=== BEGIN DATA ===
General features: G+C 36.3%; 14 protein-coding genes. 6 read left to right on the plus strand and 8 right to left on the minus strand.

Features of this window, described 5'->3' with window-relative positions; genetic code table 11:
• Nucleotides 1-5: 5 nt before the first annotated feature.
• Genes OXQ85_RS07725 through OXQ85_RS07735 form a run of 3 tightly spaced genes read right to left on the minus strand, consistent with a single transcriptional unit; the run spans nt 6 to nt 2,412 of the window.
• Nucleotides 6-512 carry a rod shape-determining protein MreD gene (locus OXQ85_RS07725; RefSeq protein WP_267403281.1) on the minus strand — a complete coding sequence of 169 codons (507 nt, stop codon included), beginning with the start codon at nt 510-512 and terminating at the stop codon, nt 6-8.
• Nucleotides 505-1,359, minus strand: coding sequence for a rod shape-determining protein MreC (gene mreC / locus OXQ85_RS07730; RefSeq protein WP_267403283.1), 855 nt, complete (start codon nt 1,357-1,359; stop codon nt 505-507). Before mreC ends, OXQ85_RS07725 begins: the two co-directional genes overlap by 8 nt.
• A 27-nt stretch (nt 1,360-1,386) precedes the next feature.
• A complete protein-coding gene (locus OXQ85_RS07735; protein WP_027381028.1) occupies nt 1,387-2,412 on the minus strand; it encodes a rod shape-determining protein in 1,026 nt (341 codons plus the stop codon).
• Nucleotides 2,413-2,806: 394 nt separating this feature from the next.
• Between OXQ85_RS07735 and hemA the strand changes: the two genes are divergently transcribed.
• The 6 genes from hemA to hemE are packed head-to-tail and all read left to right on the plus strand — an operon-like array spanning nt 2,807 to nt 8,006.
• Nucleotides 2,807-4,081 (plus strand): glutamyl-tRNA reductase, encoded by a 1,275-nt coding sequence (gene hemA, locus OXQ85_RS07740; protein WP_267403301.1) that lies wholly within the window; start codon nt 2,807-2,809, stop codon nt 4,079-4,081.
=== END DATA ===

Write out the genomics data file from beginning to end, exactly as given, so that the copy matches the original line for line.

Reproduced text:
General features: G+C 36.3%; 14 protein-coding genes. 6 read left to right on the plus strand and 8 right to left on the minus strand.

Features of this window, described 5'->3' with window-relative positions; genetic code table 11:
• Nucleotides 1-5: 5 nt before the first annotated feature.
• Genes OXQ85_RS07725 through OXQ85_RS07735 form a run of 3 tightly spaced genes read right to left on the minus strand, consistent with a single transcriptional unit; the run spans nt 6 to nt 2,412 of the window.
• Nucleotides 6-512 carry a rod shape-determining protein MreD gene (locus OXQ85_RS07725; RefSeq protein WP_267403281.1) on the minus strand — a complete coding sequence of 169 codons (507 nt, stop codon included), beginning with the start codon at nt 510-512 and terminating at the stop codon, nt 6-8.
• Nucleotides 505-1,359, minus strand: coding sequence for a rod shape-determining protein MreC (gene mreC / locus OXQ85_RS07730; RefSeq protein WP_267403283.1), 855 nt, complete (start codon nt 1,357-1,359; stop codon nt 505-507). Before mreC ends, OXQ85_RS07725 begins: the two co-directional genes overlap by 8 nt.
• A 27-nt stretch (nt 1,360-1,386) precedes the next feature.
• A complete protein-coding gene (locus OXQ85_RS07735; protein WP_027381028.1) occupies nt 1,387-2,412 on the minus strand; it encodes a rod shape-determining protein in 1,026 nt (341 codons plus the stop codon).
• Nucleotides 2,413-2,806: 394 nt separating this feature from the next.
• Between OXQ85_RS07735 and hemA the strand changes: the two genes are divergently transcribed.
• The 6 genes from hemA to hemE are packed head-to-tail and all read left to right on the plus strand — an operon-like array spanning nt 2,807 to nt 8,006.
• Nucleotides 2,807-4,081 (plus strand): glutamyl-tRNA reductase, encoded by a 1,275-nt coding sequence (gene hemA, locus OXQ85_RS07740; protein WP_267403301.1) that lies wholly within the window; start codon nt 2,807-2,809, stop codon nt 4,079-4,081.